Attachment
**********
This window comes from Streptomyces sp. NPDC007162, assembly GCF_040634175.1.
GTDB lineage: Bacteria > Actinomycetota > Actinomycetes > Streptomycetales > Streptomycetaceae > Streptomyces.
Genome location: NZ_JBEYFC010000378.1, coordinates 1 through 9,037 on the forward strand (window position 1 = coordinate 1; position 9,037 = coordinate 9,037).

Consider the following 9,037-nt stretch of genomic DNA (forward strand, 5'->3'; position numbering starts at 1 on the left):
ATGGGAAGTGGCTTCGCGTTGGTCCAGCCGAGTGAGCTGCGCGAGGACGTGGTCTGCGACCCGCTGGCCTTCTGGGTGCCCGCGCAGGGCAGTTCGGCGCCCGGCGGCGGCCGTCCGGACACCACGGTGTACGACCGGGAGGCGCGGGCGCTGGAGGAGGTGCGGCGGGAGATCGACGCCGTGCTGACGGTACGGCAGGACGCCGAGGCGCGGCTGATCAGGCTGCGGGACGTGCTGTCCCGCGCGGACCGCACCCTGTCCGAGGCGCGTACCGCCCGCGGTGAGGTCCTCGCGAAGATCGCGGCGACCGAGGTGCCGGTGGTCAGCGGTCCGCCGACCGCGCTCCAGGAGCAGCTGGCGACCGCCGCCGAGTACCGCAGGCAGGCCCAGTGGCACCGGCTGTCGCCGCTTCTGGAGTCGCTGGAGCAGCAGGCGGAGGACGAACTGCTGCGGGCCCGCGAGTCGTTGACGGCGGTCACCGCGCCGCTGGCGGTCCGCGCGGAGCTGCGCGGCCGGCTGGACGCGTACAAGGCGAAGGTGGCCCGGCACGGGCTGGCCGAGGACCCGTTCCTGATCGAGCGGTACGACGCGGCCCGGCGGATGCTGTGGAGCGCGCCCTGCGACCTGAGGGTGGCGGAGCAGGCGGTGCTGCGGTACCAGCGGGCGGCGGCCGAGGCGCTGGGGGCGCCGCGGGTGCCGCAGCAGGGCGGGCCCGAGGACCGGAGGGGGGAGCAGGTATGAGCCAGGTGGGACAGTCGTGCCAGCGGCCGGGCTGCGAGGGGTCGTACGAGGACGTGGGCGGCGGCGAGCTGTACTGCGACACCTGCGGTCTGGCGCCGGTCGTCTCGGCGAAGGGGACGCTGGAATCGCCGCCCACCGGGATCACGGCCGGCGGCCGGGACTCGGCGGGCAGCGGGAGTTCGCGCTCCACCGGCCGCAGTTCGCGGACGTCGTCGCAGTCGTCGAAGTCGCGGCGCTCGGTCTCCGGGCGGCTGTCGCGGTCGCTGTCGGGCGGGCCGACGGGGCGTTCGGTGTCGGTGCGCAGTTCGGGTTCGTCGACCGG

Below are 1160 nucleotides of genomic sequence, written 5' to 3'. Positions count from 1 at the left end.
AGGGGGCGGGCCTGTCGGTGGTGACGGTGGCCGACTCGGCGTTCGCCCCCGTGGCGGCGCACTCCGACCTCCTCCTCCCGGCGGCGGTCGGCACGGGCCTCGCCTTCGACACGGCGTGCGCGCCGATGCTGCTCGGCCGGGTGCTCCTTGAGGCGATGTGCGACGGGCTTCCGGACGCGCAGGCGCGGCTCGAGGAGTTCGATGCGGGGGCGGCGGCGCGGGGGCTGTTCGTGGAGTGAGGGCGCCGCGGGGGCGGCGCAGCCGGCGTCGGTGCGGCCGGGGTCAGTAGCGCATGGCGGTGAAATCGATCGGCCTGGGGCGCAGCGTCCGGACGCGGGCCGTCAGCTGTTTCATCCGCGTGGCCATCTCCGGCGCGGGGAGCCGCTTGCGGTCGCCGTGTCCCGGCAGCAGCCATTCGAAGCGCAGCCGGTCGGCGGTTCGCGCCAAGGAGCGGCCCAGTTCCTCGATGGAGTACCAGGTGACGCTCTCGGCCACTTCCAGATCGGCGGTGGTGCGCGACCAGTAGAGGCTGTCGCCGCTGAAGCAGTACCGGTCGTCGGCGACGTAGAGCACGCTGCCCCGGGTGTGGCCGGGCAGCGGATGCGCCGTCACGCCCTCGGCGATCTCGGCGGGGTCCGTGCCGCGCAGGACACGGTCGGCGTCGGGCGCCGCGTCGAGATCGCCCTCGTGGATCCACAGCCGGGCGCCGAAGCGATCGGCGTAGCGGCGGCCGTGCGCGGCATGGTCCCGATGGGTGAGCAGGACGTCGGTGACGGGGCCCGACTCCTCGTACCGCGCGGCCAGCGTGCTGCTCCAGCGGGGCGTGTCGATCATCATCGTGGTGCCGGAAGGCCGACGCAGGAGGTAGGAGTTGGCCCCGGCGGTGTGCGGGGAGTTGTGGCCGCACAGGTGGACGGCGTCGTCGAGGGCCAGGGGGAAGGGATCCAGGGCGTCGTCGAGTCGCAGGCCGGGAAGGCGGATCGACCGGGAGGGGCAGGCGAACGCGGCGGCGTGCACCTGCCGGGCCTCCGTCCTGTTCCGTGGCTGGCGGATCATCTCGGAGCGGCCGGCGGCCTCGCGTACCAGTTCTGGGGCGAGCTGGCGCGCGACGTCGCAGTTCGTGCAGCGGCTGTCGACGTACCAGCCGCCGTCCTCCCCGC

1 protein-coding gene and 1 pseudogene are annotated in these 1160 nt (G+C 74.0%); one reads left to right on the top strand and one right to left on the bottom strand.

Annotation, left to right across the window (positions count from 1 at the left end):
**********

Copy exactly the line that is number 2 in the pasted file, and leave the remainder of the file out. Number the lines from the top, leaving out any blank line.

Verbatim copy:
GTDB lineage: Bacteria > Actinomycetota > Actinomycetes > Streptomycetales > Streptomycetaceae > Streptomyces.